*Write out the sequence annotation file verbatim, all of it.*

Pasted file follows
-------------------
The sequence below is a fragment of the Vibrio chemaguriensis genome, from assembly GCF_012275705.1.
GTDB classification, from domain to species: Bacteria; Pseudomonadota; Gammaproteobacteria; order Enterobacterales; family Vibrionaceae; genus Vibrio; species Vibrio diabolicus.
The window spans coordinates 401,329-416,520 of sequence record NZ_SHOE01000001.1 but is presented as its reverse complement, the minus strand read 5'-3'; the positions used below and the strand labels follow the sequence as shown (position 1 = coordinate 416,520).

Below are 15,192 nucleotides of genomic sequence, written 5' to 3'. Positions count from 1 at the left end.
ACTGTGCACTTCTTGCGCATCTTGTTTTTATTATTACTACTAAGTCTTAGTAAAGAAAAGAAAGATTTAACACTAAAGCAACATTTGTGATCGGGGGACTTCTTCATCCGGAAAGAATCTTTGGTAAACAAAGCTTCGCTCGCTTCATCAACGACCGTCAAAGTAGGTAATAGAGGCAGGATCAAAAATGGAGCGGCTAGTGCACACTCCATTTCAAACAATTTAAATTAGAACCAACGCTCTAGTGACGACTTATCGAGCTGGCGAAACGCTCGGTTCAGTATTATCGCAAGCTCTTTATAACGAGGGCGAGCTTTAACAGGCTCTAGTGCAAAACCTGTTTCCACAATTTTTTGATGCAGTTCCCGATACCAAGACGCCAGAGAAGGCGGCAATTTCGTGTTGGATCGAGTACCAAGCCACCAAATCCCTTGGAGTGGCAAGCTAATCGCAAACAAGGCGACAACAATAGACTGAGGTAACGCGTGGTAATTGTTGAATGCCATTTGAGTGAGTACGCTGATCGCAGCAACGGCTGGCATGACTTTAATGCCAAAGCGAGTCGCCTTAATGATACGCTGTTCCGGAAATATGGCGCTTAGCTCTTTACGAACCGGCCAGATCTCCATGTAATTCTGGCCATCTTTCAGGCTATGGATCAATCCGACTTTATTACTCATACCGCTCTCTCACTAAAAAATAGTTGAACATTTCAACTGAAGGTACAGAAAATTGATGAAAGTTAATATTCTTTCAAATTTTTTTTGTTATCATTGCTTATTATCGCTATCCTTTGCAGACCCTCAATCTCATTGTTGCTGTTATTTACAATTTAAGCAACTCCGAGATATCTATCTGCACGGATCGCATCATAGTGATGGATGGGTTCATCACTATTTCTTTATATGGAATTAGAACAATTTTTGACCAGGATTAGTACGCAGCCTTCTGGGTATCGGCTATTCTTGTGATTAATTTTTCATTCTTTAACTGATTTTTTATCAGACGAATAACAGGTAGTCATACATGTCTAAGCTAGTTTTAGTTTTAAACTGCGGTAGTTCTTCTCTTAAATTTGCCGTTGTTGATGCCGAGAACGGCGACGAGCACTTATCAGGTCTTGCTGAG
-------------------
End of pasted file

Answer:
The sequence below is a fragment of the Vibrio chemaguriensis genome, from assembly GCF_012275705.1.
GTDB classification, from domain to species: Bacteria; Pseudomonadota; Gammaproteobacteria; order Enterobacterales; family Vibrionaceae; genus Vibrio; species Vibrio diabolicus.
The window spans coordinates 401,329-416,520 of sequence record NZ_SHOE01000001.1 but is presented as its reverse complement, the minus strand read 5'-3'; the positions used below and the strand labels follow the sequence as shown (position 1 = coordinate 416,520).

Below are 15,192 nucleotides of genomic sequence, written 5' to 3'. Positions count from 1 at the left end.
ACTGTGCACTTCTTGCGCATCTTGTTTTTATTATTACTACTAAGTCTTAGTAAAGAAAAGAAAGATTTAACACTAAAGCAACATTTGTGATCGGGGGACTTCTTCATCCGGAAAGAATCTTTGGTAAACAAAGCTTCGCTCGCTTCATCAACGACCGTCAAAGTAGGTAATAGAGGCAGGATCAAAAATGGAGCGGCTAGTGCACACTCCATTTCAAACAATTTAAATTAGAACCAACGCTCTAGTGACGACTTATCGAGCTGGCGAAACGCTCGGTTCAGTATTATCGCAAGCTCTTTATAACGAGGGCGAGCTTTAACAGGCTCTAGTGCAAAACCTGTTTCCACAATTTTTTGATGCAGTTCCCGATACCAAGACGCCAGAGAAGGCGGCAATTTCGTGTTGGATCGAGTACCAAGCCACCAAATCCCTTGGAGTGGCAAGCTAATCGCAAACAAGGCGACAACAATAGACTGAGGTAACGCGTGGTAATTGTTGAATGCCATTTGAGTGAGTACGCTGATCGCAGCAACGGCTGGCATGACTTTAATGCCAAAGCGAGTCGCCTTAATGATACGCTGTTCCGGAAATATGGCGCTTAGCTCTTTACGAACCGGCCAGATCTCCATGTAATTCTGGCCATCTTTCAGGCTATGGATCAATCCGACTTTATTACTCATACCGCTCTCTCACTAAAAAATAGTTGAACATTTCAACTGAAGGTACAGAAAATTGATGAAAGTTAATATTCTTTCAAATTTTTTTTGTTATCATTGCTTATTATCGCTATCCTTTGCAGACCCTCAATCTCATTGTTGCTGTTATTTACAATTTAAGCAACTCCGAGATATCTATCTGCACGGATCGCATCATAGTGATGGATGGGTTCATCACTATTTCTTTATATGGAATTAGAACAATTTTTGACCAGGATTAGTACGCAGCCTTCTGGGTATCGGCTATTCTTGTGATTAATTTTTCATTCTTTAACTGATTTTTTATCAGACGAATAACAGGTAGTCATACATGTCTAAGCTAGTTTTAGTTTTAAACTGCGGTAGTTCTTCTCTTAAATTTGCCGTTGTTGATGCCGAGAACGGCGACGAGCACTTATCAGGTCTTGCTGAG